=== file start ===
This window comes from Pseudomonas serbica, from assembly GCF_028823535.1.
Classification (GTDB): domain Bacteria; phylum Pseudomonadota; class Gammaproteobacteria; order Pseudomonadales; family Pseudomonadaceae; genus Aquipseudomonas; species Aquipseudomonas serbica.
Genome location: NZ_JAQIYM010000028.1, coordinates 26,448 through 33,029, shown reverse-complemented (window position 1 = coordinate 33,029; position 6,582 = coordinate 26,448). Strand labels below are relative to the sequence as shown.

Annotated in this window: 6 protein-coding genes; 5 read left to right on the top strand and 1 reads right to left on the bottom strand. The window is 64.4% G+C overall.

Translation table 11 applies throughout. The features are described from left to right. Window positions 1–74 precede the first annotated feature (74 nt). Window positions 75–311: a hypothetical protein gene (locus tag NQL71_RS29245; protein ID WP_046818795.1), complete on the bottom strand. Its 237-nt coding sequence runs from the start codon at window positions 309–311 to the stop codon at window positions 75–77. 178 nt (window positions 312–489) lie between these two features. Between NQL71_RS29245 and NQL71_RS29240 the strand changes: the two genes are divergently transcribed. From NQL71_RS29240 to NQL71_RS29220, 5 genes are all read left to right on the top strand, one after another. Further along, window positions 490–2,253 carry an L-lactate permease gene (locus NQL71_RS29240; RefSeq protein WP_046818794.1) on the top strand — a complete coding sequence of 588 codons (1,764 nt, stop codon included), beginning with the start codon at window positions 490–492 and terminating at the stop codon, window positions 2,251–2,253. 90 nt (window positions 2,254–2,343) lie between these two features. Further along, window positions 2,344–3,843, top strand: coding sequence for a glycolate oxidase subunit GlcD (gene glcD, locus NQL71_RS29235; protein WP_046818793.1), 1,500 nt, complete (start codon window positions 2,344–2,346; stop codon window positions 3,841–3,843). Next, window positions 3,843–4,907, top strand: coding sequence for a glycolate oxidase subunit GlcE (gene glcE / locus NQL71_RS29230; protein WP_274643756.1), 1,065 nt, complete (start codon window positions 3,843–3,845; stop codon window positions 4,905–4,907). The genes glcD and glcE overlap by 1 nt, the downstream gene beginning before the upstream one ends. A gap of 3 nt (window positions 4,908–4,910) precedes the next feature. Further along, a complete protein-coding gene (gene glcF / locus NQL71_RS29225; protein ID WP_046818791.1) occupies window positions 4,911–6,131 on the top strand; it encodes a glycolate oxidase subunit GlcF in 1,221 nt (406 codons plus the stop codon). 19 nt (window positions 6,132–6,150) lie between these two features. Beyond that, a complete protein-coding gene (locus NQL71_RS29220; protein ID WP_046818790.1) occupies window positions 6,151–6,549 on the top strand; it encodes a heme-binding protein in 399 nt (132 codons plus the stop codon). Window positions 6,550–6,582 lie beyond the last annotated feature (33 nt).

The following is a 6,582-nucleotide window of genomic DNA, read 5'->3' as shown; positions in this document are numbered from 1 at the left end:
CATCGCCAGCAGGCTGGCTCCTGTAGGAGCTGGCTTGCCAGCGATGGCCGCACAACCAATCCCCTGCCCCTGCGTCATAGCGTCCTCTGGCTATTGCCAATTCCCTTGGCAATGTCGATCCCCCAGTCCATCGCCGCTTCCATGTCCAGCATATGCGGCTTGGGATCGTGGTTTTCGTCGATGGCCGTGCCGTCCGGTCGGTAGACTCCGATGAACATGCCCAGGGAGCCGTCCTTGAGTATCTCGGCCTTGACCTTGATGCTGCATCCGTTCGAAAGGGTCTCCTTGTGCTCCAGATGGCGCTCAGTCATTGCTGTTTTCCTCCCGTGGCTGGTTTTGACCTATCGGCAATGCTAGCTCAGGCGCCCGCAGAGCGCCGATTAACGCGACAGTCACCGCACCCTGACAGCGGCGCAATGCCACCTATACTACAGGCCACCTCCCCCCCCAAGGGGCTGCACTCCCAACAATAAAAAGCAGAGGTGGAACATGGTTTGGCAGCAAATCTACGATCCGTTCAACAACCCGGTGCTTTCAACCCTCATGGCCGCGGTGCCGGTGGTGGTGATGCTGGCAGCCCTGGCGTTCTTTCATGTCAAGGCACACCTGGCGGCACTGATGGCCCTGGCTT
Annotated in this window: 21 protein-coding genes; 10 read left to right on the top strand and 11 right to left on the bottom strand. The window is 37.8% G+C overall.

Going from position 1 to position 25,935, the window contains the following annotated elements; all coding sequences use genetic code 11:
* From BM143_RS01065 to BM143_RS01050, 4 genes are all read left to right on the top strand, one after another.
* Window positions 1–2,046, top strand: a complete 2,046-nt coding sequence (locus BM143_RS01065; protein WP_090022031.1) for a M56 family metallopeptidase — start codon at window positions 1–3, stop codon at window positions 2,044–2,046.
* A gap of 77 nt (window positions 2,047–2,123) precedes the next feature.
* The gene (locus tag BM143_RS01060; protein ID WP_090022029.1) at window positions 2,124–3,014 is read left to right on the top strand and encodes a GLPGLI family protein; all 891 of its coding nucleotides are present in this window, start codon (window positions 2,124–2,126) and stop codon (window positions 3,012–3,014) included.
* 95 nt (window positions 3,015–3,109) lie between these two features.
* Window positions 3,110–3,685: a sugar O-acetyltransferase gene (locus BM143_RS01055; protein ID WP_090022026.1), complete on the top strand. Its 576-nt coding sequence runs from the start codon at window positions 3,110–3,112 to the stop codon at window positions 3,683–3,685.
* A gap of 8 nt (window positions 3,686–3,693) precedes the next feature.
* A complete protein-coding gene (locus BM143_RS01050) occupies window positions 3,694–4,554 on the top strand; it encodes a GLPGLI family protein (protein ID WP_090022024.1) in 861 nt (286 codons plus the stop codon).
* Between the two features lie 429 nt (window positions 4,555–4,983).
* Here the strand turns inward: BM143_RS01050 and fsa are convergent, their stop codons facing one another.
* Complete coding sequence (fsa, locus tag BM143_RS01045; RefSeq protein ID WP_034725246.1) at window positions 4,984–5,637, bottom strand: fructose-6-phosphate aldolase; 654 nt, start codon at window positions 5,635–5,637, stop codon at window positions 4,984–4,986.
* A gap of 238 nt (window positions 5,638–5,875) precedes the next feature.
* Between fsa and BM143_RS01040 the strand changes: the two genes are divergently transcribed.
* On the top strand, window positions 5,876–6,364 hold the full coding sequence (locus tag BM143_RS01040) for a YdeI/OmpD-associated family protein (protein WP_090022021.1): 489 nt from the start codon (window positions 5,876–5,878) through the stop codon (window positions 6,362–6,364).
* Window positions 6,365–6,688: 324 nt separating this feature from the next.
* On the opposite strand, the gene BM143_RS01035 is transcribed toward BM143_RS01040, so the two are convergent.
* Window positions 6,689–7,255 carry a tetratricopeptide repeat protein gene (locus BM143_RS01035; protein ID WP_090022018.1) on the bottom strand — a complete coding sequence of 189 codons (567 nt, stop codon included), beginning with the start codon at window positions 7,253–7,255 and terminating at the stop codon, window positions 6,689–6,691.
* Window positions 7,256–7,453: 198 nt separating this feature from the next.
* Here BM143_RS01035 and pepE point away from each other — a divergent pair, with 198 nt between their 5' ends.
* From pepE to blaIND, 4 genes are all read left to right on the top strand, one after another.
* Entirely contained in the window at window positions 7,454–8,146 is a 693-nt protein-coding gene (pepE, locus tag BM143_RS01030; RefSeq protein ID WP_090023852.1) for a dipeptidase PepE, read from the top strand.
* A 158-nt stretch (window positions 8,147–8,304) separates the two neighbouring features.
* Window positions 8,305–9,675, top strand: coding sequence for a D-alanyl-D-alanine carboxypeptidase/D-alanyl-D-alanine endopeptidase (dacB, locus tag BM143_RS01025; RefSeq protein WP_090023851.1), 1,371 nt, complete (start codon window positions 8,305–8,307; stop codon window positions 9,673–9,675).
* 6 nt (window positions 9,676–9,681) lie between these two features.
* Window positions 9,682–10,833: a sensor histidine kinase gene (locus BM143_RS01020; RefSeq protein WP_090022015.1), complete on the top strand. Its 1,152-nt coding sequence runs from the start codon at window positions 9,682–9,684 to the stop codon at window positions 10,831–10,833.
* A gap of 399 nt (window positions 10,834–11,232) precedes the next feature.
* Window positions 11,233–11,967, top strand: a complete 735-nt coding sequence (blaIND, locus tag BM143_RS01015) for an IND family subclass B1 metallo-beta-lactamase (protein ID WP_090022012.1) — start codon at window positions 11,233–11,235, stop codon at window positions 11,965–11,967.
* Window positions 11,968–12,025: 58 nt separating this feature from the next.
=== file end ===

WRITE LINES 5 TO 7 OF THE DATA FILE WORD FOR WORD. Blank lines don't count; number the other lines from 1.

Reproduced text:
Translation table 11 applies throughout. The features are described from left to right. Window positions 1–74 precede the first annotated feature (74 nt). Window positions 75–311: a hypothetical protein gene (locus tag NQL71_RS29245; protein ID WP_046818795.1), complete on the bottom strand. Its 237-nt coding sequence runs from the start codon at window positions 309–311 to the stop codon at window positions 75–77. 178 nt (window positions 312–489) lie between these two features. Between NQL71_RS29245 and NQL71_RS29240 the strand changes: the two genes are divergently transcribed. From NQL71_RS29240 to NQL71_RS29220, 5 genes are all read left to right on the top strand, one after another. Further along, window positions 490–2,253 carry an L-lactate permease gene (locus NQL71_RS29240; RefSeq protein WP_046818794.1) on the top strand — a complete coding sequence of 588 codons (1,764 nt, stop codon included), beginning with the start codon at window positions 490–492 and terminating at the stop codon, window positions 2,251–2,253. 90 nt (window positions 2,254–2,343) lie between these two features. Further along, window positions 2,344–3,843, top strand: coding sequence for a glycolate oxidase subunit GlcD (gene glcD, locus NQL71_RS29235; protein WP_046818793.1), 1,500 nt, complete (start codon window positions 2,344–2,346; stop codon window positions 3,841–3,843). Next, window positions 3,843–4,907, top strand: coding sequence for a glycolate oxidase subunit GlcE (gene glcE / locus NQL71_RS29230; protein WP_274643756.1), 1,065 nt, complete (start codon window positions 3,843–3,845; stop codon window positions 4,905–4,907). The genes glcD and glcE overlap by 1 nt, the downstream gene beginning before the upstream one ends. A gap of 3 nt (window positions 4,908–4,910) precedes the next feature. Further along, a complete protein-coding gene (gene glcF / locus NQL71_RS29225; protein ID WP_046818791.1) occupies window positions 4,911–6,131 on the top strand; it encodes a glycolate oxidase subunit GlcF in 1,221 nt (406 codons plus the stop codon). 19 nt (window positions 6,132–6,150) lie between these two features. Beyond that, a complete protein-coding gene (locus NQL71_RS29220; protein ID WP_046818790.1) occupies window positions 6,151–6,549 on the top strand; it encodes a heme-binding protein in 399 nt (132 codons plus the stop codon). Window positions 6,550–6,582 lie beyond the last annotated feature (33 nt).

The following is a 6,582-nucleotide window of genomic DNA, read 5'->3' as shown; positions in this document are numbered from 1 at the left end:
CATCGCCAGCAGGCTGGCTCCTGTAGGAGCTGGCTTGCCAGCGATGGCCGCACAACCAATCCCCTGCCCCTGCGTCATAGCGTCCTCTGGCTATTGCCAATTCCCTTGGCAATGTCGATCCCCCAGTCCATCGCCGCTTCCATGTCCAGCATATGCGGCTTGGGATCGTGGTTTTCGTCGATGGCCGTGCCGTCCGGTCGGTAGACTCCGATGAACATGCCCAGGGAGCCGTCCTTGAGTATCTCGGCCTTGACCTTGATGCTGCATCCGTTCGAAAGGGTCTCCTTGTGCTCCAGATGGCGCTCAGTCATTGCTGTTTTCCTCCCGTGGCTGGTTTTGACCTATCGGCAATGCTAGCTCAGGCGCCCGCAGAGCGCCGATTAACGCGACAGTCACCGCACCCTGACAGCGGCGCAATGCCACCTATACTACAGGCCACCTCCCCCCCCAAGGGGCTGCACTCCCAACAATAAAAAGCAGAGGTGGAACATGGTTTGGCAGCAAATCTACGATCCGTTCAACAACCCGGTGCTTTCAACCCTCATGGCCGCGGTGCCGGTGGTGGTGATGCTGGCAGCCCTGGCGTTCTTTCATGTCAAGGCACACCTGGCGGCACTGATGGCCCTGGCTT